Squash plants are easy and fun to grow in your vegetable garden, but they tend to take up a lot of space. Container gardening is a practical solution for growers with small spaces. In this article, find out how to grow squash in a container on your deck, patio, or indoors.
Aside from saving space, there are numerous advantages to growing squash in containers. You have more control over certain factors like soil quality and light exposure. Additionally, you can move the pots and adapt to changing conditions throughout the growing season. The risk of having pest and disease issues is considerably lower.
Sunlight, temperature, and water are critical factors to keep in mind when considering how to grow squash in containers. Choose a site for your container garden with full sun and protection from the wind. Squash plants also benefit from a bit of radiant heat from a nearby wall.
How to Grow Squash in Containers
Did you know that there are over 100 different types of squash? Generally speaking, squash cultivars are divided into summer squash (Cucurbita pepo) and winter squash (Cucurbita maxima or Cucurbita moschata).
A few of the most common summer squash varieties are pattypan, yellow crookneck squash, and zucchini. Summer squash plants tend to be fast-growing and begin producing fruit within two months of planting seeds. They’re ready to pick approximately four to eight days after the flowers bloom.
Examples of winter squash varieties include delicata, acorn, spaghetti, and butternut squash. Winter squash like spaghetti squash grows much slower. Depending on the type, they take between 80-120 days to reach maturity. The squash ripens about two months after flowering and are harvested in late summer or early fall.
Many growers opt for compact bush-type squash varieties for container gardening. You can grow vegetables in pots of almost any type. Popular squash cultivars include Black Magic Zucchini, Butterbush, and Zephyr Yellow Squash.
No matter which kinds of squash you’re growing when you grow squash in pots, choosing a suitable container is essential for success. Squash plants have a shallow root system and don’t need overly large containers. Make sure your pot is at least 12 inches deep, and allow five gallons of soil per squash plant.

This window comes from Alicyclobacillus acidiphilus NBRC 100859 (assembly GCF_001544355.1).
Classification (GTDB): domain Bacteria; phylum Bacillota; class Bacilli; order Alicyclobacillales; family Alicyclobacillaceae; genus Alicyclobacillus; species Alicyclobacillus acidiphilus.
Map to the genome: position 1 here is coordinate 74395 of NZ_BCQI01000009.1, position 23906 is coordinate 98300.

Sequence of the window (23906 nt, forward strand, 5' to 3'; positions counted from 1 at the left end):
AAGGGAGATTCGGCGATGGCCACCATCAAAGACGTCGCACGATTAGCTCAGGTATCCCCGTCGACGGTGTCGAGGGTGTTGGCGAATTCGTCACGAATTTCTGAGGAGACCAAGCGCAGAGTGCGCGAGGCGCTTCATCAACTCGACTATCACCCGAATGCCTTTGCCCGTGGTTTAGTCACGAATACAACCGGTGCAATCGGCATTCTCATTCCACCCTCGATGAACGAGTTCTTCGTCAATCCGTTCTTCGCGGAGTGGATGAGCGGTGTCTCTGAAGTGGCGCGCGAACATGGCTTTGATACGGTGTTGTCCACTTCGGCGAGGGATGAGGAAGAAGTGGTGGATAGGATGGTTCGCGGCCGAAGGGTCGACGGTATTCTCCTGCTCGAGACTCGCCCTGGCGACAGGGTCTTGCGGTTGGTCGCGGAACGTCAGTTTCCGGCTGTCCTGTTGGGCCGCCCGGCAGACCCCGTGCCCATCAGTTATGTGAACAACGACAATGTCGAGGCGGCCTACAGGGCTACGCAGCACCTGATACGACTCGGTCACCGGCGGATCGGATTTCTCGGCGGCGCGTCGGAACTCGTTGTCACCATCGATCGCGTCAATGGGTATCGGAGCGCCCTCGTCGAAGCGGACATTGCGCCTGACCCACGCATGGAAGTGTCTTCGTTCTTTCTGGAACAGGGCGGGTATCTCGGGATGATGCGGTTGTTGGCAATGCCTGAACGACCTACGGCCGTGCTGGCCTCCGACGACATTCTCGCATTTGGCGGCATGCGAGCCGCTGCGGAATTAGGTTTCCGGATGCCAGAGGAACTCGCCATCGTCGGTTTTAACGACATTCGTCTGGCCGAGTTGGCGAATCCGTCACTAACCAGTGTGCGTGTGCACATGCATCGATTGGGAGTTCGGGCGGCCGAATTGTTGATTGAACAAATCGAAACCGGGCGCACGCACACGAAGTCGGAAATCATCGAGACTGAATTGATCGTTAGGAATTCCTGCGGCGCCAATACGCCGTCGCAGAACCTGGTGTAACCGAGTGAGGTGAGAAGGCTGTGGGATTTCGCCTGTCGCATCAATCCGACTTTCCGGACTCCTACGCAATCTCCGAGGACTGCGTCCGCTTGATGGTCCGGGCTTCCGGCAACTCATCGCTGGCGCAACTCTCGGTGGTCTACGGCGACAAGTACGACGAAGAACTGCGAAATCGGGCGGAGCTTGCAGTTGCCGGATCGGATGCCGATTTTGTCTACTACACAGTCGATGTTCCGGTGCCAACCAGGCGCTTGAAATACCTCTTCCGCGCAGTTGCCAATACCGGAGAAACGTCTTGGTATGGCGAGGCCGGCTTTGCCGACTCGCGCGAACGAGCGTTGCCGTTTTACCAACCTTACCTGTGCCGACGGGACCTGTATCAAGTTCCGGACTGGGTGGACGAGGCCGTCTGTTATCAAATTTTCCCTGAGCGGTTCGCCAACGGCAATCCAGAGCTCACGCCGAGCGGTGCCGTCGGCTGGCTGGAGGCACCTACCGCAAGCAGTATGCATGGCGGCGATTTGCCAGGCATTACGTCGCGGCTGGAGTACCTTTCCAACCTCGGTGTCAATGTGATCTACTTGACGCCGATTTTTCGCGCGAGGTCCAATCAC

When you grow gourds in a container or another type of squash, always use containers with drainage holes at the bottom to prevent rot and fungal diseases. Terra cotta pots aren’t ideal for growing veggies because the porous material absorbs water, causing the soil to dry out faster.
Best Soil and Fertilizer for Growing Squash in Containers
When growing squash in a container, use high-quality potting soil to achieve optimal results. Look for a product that has added perlite for drainage, peat moss or coconut coir for moisture retention, and organic compost or slow-release fertilizer.
Use organic material like grass clippings, leaves, or straw as mulch to help keep the plant’s root system insulated, retain soil moisture, and suppress weeds.
Squash plants are somewhat heavy feeders and benefit from regular fertilizing throughout the growing season. In addition, container-grown plants require more water and fertilizer than in-ground plantings because nutrients leach out of the soil as water drains from the pot.
When transplanting squash seedlings into large containers or are following the way to plant butternut squash, mix a cup of organic, all-purpose fertilizer in the potting soil so the plants have plenty of nutrients to get established. Once they begin flowering, switch to a fertilizer with higher phosphorus and potassium levels than nitrogen.
Apply slow-release fertilizer every three or four weeks or dilute liquid fertilizer in a watering can according to the instructions on the product’s label and fertilize your squash plants every second week.
If you prefer a DIY approach, use this easy recipe for making homemade plant fertilizer with natural ingredients.